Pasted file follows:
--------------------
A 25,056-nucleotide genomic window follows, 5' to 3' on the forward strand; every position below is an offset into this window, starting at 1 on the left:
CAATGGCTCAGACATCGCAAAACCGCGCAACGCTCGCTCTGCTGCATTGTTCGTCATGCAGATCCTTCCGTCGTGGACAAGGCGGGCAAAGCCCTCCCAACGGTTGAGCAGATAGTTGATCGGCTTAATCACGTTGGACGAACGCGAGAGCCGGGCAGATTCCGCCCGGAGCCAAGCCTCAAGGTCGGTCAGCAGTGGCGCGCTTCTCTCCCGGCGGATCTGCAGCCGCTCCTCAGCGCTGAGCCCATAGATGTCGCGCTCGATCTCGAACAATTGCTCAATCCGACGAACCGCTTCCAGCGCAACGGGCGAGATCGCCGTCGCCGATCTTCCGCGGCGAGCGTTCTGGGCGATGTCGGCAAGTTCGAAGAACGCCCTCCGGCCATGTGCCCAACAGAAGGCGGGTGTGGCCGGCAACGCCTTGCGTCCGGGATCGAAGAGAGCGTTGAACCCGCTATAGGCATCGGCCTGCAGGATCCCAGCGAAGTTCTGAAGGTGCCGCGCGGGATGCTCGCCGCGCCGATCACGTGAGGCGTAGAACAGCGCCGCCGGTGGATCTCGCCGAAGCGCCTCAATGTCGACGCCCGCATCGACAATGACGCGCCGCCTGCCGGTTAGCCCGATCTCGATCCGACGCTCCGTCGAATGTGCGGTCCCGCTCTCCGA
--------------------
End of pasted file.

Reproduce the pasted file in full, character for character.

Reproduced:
A 25,056-nucleotide genomic window follows, 5' to 3' on the forward strand; every position below is an offset into this window, starting at 1 on the left:
CAATGGCTCAGACATCGCAAAACCGCGCAACGCTCGCTCTGCTGCATTGTTCGTCATGCAGATCCTTCCGTCGTGGACAAGGCGGGCAAAGCCCTCCCAACGGTTGAGCAGATAGTTGATCGGCTTAATCACGTTGGACGAACGCGAGAGCCGGGCAGATTCCGCCCGGAGCCAAGCCTCAAGGTCGGTCAGCAGTGGCGCGCTTCTCTCCCGGCGGATCTGCAGCCGCTCCTCAGCGCTGAGCCCATAGATGTCGCGCTCGATCTCGAACAATTGCTCAATCCGACGAACCGCTTCCAGCGCAACGGGCGAGATCGCCGTCGCCGATCTTCCGCGGCGAGCGTTCTGGGCGATGTCGGCAAGTTCGAAGAACGCCCTCCGGCCATGTGCCCAACAGAAGGCGGGTGTGGCCGGCAACGCCTTGCGTCCGGGATCGAAGAGAGCGTTGAACCCGCTATAGGCATCGGCCTGCAGGATCCCAGCGAAGTTCTGAAGGTGCCGCGCGGGATGCTCGCCGCGCCGATCACGTGAGGCGTAGAACAGCGCCGCCGGTGGATCTCGCCGAAGCGCCTCAATGTCGACGCCCGCATCGACAATGACGCGCCGCCTGCCGGTTAGCCCGATCTCGATCCGACGCTCCGTCGAATGTGCGGTCCCGCTCTCCGA